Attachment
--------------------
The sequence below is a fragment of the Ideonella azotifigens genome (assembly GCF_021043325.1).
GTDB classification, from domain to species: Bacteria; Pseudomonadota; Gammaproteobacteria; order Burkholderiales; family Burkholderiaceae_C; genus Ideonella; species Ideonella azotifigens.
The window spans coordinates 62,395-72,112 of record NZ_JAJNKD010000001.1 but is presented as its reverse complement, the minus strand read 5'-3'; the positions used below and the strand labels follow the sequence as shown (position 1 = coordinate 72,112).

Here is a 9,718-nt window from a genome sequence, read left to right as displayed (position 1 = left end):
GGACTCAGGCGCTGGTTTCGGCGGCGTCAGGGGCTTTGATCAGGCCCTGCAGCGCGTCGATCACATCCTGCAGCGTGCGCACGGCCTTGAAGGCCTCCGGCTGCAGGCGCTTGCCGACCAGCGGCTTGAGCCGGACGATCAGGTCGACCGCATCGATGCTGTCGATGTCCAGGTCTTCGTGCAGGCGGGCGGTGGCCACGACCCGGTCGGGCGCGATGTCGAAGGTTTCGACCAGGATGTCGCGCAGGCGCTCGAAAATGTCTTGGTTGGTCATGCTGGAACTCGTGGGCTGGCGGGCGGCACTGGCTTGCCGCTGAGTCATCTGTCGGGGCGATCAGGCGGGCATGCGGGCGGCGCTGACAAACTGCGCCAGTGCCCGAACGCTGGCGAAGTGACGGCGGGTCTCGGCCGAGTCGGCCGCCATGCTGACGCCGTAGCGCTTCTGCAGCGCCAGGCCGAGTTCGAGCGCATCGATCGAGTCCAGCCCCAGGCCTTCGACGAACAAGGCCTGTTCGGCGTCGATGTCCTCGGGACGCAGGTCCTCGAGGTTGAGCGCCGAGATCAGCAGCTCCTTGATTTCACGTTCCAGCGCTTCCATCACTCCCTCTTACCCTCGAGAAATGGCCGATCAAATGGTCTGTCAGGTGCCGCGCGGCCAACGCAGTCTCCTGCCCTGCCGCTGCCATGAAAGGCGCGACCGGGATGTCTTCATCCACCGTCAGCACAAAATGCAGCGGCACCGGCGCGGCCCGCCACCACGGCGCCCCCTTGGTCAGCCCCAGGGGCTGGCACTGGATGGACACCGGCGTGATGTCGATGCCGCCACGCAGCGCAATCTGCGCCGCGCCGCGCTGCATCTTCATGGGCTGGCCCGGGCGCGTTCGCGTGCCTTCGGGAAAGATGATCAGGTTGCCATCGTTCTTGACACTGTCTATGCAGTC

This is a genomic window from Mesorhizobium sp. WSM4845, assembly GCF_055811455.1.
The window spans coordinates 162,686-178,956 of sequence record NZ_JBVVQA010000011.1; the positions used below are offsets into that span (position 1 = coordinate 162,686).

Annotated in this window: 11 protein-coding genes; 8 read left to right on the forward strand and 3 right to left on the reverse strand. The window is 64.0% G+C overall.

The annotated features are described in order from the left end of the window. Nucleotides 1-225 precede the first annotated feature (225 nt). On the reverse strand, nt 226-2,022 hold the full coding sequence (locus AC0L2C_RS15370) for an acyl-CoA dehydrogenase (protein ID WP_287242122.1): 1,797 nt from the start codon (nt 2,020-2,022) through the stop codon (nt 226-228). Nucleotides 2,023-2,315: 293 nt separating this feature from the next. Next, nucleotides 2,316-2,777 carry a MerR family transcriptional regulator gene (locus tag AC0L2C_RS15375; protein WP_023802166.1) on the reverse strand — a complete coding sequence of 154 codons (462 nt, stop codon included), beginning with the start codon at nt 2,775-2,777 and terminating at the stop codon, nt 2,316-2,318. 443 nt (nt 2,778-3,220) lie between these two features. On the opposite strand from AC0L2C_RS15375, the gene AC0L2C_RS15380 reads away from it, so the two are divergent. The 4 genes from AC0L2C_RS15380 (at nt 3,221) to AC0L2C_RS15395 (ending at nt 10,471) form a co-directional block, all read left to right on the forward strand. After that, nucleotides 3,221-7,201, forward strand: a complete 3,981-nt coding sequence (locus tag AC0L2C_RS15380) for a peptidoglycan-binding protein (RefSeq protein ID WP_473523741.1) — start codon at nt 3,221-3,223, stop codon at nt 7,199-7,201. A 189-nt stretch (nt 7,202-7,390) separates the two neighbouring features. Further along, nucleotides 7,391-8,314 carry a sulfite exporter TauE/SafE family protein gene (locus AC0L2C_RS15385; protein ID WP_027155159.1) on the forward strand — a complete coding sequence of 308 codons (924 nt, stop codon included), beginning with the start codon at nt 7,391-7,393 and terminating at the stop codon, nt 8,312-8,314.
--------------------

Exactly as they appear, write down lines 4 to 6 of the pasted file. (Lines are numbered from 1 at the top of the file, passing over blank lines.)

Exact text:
Here is a 9,718-nt window from a genome sequence, read left to right as displayed (position 1 = left end):
GGACTCAGGCGCTGGTTTCGGCGGCGTCAGGGGCTTTGATCAGGCCCTGCAGCGCGTCGATCACATCCTGCAGCGTGCGCACGGCCTTGAAGGCCTCCGGCTGCAGGCGCTTGCCGACCAGCGGCTTGAGCCGGACGATCAGGTCGACCGCATCGATGCTGTCGATGTCCAGGTCTTCGTGCAGGCGGGCGGTGGCCACGACCCGGTCGGGCGCGATGTCGAAGGTTTCGACCAGGATGTCGCGCAGGCGCTCGAAAATGTCTTGGTTGGTCATGCTGGAACTCGTGGGCTGGCGGGCGGCACTGGCTTGCCGCTGAGTCATCTGTCGGGGCGATCAGGCGGGCATGCGGGCGGCGCTGACAAACTGCGCCAGTGCCCGAACGCTGGCGAAGTGACGGCGGGTCTCGGCCGAGTCGGCCGCCATGCTGACGCCGTAGCGCTTCTGCAGCGCCAGGCCGAGTTCGAGCGCATCGATCGAGTCCAGCCCCAGGCCTTCGACGAACAAGGCCTGTTCGGCGTCGATGTCCTCGGGACGCAGGTCCTCGAGGTTGAGCGCCGAGATCAGCAGCTCCTTGATTTCACGTTCCAGCGCTTCCATCACTCCCTCTTACCCTCGAGAAATGGCCGATCAAATGGTCTGTCAGGTGCCGCGCGGCCAACGCAGTCTCCTGCCCTGCCGCTGCCATGAAAGGCGCGACCGGGATGTCTTCATCCACCGTCAGCACAAAATGCAGCGGCACCGGCGCGGCCCGCCACCACGGCGCCCCCTTGGTCAGCCCCAGGGGCTGGCACTGGATGGACACCGGCGTGATGTCGATGCCGCCACGCAGCGCAATCTGCGCCGCGCCGCGCTGCATCTTCATGGGCTGGCCCGGGCGCGTTCGCGTGCCTTCGGGAAAGATGATCAGGTTGCCATCGTTCTTGACACTGTCTATGCAGTC

This is a genomic window from Mesorhizobium sp. WSM4845, assembly GCF_055811455.1.